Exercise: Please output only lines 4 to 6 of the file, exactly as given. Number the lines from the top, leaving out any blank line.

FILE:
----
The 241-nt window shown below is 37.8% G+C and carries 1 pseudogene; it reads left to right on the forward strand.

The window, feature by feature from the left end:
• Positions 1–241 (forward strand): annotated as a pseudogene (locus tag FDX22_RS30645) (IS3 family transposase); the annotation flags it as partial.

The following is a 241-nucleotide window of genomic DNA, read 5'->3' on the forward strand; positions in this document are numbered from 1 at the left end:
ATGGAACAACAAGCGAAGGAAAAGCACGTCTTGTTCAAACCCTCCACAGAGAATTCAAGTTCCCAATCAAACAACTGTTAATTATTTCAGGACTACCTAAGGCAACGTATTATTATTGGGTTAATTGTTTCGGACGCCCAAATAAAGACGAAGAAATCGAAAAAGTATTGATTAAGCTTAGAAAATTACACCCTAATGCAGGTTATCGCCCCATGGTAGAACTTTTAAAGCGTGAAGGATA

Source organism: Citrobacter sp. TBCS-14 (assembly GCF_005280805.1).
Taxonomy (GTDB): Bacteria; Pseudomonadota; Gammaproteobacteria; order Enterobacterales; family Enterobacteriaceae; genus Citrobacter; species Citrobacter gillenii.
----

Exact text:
The following is a 241-nucleotide window of genomic DNA, read 5'->3' on the forward strand; positions in this document are numbered from 1 at the left end:
ATGGAACAACAAGCGAAGGAAAAGCACGTCTTGTTCAAACCCTCCACAGAGAATTCAAGTTCCCAATCAAACAACTGTTAATTATTTCAGGACTACCTAAGGCAACGTATTATTATTGGGTTAATTGTTTCGGACGCCCAAATAAAGACGAAGAAATCGAAAAAGTATTGATTAAGCTTAGAAAATTACACCCTAATGCAGGTTATCGCCCCATGGTAGAACTTTTAAAGCGTGAAGGATA

Source organism: Citrobacter sp. TBCS-14 (assembly GCF_005280805.1).